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U.S. Department of Health and Human Services

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Research Project: Nanoparticles on Medical Devices

Contacts: Benita Dair and Dave Saylor

Studies of the behavior of silver nanoparticles was initiated due to the growing number of nano-silver containing devices submitted to FDA recently and by the need to better understand this new technology for medical device applications.  Scientists in the Active Materials Lab use both experimental and computational approaches to access the ability of silver nanoparticles to release silver ions to reduce infections on implants.  The  experimental work involves the production of silver nanoparticles with controlled surface chemistry. An analytical model was also developed to account for the electrochemical processes responsible for the dissolution of the silver nanoparticles.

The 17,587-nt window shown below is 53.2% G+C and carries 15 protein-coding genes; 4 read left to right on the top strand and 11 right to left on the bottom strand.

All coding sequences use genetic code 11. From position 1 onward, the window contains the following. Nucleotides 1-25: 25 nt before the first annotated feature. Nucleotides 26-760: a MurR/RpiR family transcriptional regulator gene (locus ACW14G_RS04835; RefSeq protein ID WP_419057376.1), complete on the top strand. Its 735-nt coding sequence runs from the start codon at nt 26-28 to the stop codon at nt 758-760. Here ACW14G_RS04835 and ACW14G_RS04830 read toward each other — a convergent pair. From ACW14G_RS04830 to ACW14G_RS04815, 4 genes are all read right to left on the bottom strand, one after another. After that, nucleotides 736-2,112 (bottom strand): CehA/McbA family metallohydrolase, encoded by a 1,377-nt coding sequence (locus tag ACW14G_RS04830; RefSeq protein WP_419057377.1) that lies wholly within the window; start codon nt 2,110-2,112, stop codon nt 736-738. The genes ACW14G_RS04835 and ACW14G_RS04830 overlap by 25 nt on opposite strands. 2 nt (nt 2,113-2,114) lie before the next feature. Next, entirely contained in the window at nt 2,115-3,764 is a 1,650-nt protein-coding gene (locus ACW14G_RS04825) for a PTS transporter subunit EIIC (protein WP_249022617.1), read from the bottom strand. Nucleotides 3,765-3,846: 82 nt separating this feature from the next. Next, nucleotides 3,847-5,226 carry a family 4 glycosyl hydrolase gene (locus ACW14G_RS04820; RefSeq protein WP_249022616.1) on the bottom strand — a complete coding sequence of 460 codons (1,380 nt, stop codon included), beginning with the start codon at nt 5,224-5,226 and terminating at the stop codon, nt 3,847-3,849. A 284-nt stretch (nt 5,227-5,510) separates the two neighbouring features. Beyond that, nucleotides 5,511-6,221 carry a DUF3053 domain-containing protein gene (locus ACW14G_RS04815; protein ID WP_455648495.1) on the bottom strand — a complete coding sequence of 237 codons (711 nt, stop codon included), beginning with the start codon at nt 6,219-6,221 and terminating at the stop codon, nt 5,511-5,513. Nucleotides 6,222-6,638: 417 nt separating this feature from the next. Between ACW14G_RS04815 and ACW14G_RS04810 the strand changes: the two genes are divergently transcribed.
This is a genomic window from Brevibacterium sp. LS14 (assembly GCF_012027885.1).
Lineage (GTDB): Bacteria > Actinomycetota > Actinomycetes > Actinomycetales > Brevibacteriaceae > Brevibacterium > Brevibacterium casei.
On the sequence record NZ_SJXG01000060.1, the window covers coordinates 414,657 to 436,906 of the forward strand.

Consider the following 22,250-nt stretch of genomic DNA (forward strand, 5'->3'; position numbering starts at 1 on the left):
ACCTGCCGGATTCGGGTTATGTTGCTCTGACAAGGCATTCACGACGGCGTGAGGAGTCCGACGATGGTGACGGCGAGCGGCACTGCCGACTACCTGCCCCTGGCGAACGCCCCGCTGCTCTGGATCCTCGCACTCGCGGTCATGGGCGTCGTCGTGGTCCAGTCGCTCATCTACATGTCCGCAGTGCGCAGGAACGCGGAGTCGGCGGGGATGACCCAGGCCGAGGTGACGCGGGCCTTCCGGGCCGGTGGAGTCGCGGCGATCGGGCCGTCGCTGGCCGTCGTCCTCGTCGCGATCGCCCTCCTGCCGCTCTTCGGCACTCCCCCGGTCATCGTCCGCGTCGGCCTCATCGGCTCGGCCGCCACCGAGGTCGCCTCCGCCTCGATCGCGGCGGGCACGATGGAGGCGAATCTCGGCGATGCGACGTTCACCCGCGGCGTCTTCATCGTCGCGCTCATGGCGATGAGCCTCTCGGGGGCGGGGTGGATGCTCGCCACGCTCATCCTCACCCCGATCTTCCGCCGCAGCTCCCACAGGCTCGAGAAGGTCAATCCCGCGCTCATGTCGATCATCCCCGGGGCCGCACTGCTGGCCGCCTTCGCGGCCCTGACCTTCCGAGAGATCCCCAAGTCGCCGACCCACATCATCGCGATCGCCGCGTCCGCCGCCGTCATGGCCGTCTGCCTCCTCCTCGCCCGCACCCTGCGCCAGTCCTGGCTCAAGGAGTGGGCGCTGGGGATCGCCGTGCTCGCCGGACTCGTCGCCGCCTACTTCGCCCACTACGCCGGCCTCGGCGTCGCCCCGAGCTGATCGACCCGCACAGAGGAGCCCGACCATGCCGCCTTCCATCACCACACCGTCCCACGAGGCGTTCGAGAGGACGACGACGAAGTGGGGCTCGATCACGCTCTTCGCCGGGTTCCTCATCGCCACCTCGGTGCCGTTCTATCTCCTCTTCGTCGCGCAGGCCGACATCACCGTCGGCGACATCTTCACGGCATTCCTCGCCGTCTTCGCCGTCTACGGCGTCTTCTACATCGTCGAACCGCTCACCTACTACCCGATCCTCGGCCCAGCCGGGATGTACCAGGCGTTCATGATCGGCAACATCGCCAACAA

An important result of this research for the medical device industry is that the release rate of silver from the nanoparticles is strongly affected by the chemistry of the medical device surface on which the nanoparticles are deposited on.  In addition, nanoparticles below 20nm in size release silver ions at a much accelerated rate.  Both these results have a critical impact on the concentration of ions at the implant-tissue interface and hence, their effectiveness at infection control.